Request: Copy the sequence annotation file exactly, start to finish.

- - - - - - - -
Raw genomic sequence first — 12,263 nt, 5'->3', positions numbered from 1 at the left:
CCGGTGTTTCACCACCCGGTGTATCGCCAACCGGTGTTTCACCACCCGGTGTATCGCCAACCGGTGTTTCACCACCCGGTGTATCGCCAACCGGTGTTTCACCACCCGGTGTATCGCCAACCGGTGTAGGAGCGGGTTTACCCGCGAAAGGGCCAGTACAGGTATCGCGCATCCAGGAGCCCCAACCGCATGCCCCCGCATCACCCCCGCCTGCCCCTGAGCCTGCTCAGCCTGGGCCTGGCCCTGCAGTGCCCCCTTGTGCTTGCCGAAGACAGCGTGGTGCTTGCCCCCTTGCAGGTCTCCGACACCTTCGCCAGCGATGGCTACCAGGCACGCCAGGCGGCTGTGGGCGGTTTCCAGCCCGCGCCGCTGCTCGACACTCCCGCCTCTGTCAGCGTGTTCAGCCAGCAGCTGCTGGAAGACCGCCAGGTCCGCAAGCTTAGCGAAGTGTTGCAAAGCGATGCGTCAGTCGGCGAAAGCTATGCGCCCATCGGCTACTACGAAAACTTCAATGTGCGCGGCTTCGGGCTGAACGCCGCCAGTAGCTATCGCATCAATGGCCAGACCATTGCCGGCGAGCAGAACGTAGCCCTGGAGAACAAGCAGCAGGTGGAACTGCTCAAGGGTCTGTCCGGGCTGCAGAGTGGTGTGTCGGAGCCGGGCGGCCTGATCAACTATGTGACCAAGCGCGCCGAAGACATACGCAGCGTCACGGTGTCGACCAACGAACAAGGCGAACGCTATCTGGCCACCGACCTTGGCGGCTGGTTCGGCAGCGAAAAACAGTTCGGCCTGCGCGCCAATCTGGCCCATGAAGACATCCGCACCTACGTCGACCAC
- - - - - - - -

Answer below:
Raw genomic sequence first — 12,263 nt, 5'->3', positions numbered from 1 at the left:
CCGGTGTTTCACCACCCGGTGTATCGCCAACCGGTGTTTCACCACCCGGTGTATCGCCAACCGGTGTTTCACCACCCGGTGTATCGCCAACCGGTGTTTCACCACCCGGTGTATCGCCAACCGGTGTAGGAGCGGGTTTACCCGCGAAAGGGCCAGTACAGGTATCGCGCATCCAGGAGCCCCAACCGCATGCCCCCGCATCACCCCCGCCTGCCCCTGAGCCTGCTCAGCCTGGGCCTGGCCCTGCAGTGCCCCCTTGTGCTTGCCGAAGACAGCGTGGTGCTTGCCCCCTTGCAGGTCTCCGACACCTTCGCCAGCGATGGCTACCAGGCACGCCAGGCGGCTGTGGGCGGTTTCCAGCCCGCGCCGCTGCTCGACACTCCCGCCTCTGTCAGCGTGTTCAGCCAGCAGCTGCTGGAAGACCGCCAGGTCCGCAAGCTTAGCGAAGTGTTGCAAAGCGATGCGTCAGTCGGCGAAAGCTATGCGCCCATCGGCTACTACGAAAACTTCAATGTGCGCGGCTTCGGGCTGAACGCCGCCAGTAGCTATCGCATCAATGGCCAGACCATTGCCGGCGAGCAGAACGTAGCCCTGGAGAACAAGCAGCAGGTGGAACTGCTCAAGGGTCTGTCCGGGCTGCAGAGTGGTGTGTCGGAGCCGGGCGGCCTGATCAACTATGTGACCAAGCGCGCCGAAGACATACGCAGCGTCACGGTGTCGACCAACGAACAAGGCGAACGCTATCTGGCCACCGACCTTGGCGGCTGGTTCGGCAGCGAAAAACAGTTCGGCCTGCGCGCCAATCTGGCCCATGAAGACATCCGCACCTACGTCGACCAC